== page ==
How a strange school project helped me turn a new leaf in Canada
Born in Egypt to Greek and French-Lebanese parents, Stella Leventoyannis Harvey came to Canada with her family as a kid. Learning English was just one of things she would learn in her new home.
Throughout 2017, we're asking Canadians, "What's your story?" Harvey, of Calgary, shares hers.
I didn't speak English when we moved to Canada.
We immigrated from Cairo, Egypt, where I was born. My father is Greek, my mother was French and Lebanese.
When I was growing up, Egyptian President Gamal Abdel Nassar nationalized European and other foreign businesses and made Arabic the language of instruction even in private schools. I was in a private Greek school and my parents worried that I would only eventually be able to speak Arabic.
With all this turmoil and wanting the best for their children, my parents applied to immigrate to a number of different countries. Canada accepted us and so we came.
My family settled in Calgary, where my parents thought of the environment as very harsh — "what is with all those trees and mountains" my mother used to say — and I started school. I remember coming home and spelling out words I'd learned in class. APPLE. CAT. DOG. MOTHER. FATHER. I giggled at the strangeness of the sounds in my mouth. My mother smiled with pride.
I learned how generosity, kindness and attention could make a little unsure girl from a far away land feel special. - Stella Harvey
A few years later, in grade 3, I was asked by a teacher to complete an assignment for class. I had to collect fall leaves and catalogue them by name. This project stumped me and baffled my parents. "They want you to pick up dry, dead things from the ground? And do what with them?"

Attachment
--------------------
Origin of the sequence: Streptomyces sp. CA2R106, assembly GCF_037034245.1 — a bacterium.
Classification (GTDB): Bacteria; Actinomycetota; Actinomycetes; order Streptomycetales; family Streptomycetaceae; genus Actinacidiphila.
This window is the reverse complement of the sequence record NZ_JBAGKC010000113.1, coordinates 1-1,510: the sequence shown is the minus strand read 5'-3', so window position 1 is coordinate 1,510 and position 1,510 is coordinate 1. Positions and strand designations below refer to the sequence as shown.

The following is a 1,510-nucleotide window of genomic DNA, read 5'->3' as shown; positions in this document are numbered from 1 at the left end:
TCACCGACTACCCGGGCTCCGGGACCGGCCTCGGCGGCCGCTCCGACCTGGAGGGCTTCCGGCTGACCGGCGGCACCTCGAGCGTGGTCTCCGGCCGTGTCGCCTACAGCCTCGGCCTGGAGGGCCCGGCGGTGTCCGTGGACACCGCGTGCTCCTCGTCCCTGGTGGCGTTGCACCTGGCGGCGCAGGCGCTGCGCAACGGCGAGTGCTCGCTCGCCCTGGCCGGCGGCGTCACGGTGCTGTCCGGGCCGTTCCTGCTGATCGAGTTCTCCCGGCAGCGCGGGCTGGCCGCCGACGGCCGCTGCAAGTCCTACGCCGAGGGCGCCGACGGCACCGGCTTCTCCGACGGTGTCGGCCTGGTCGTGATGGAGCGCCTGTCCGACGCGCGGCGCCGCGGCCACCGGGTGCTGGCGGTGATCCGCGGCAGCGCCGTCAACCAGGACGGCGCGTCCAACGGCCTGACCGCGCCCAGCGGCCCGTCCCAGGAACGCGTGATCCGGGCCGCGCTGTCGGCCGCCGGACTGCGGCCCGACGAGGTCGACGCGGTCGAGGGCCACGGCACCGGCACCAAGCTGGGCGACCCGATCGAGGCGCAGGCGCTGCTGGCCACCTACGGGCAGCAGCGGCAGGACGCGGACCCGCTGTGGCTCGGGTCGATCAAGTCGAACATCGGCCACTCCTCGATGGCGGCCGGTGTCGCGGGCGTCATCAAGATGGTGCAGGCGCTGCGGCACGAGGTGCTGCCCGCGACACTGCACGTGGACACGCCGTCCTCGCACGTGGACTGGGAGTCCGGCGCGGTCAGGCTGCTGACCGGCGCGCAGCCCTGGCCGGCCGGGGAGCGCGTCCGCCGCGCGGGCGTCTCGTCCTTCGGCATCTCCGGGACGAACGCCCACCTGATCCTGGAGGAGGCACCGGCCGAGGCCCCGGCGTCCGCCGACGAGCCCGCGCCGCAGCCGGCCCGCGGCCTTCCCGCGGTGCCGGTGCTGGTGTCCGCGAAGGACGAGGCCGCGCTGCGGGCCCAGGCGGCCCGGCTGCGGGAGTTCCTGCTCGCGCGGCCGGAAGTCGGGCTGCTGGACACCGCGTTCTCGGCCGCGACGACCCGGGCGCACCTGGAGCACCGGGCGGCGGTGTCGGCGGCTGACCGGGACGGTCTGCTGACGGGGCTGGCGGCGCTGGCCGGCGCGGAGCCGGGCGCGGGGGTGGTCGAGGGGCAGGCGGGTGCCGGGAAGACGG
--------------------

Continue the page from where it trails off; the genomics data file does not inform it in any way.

Our neighbour, Mrs. O'Dell, was expecting her first child. My parents asked her to help me. And she agreed.
We went foraging for leaves under, what seemed to me at the time, every tree in our neighbourhood. She got down on her hands and knees, her big belly in front of her. I remember thinking how I was going to get in trouble for getting my red skirt dirty, my socks and shoes coated in dust. But she was so cheerful, witty and engaged, I stopped worrying and sat down in the dirt beside her.
She asked me which leaves I was attracted to. Why I picked up this one rather than another one. She spoke animatedly about everything we found. She bought me a book to display my finds. And we worked on identifying them through encyclopaedias and other books she had.
It felt like it was our project.
In the end, I learned a lot about trees and leaves and life.
Mostly I learned how generosity, kindness and attention could make a little unsure girl from a far away land feel special. I think that kindness was what struck me — and still does — about being Canadian.
What's your story? What defines Canada for you? Is there a time that you were proud to be Canadian, or perhaps a time you felt disappointed? Is there a place, person, or event in your life that sums up what being Canadian is to you? Tell us at cbc.ca/ whatsyourstory.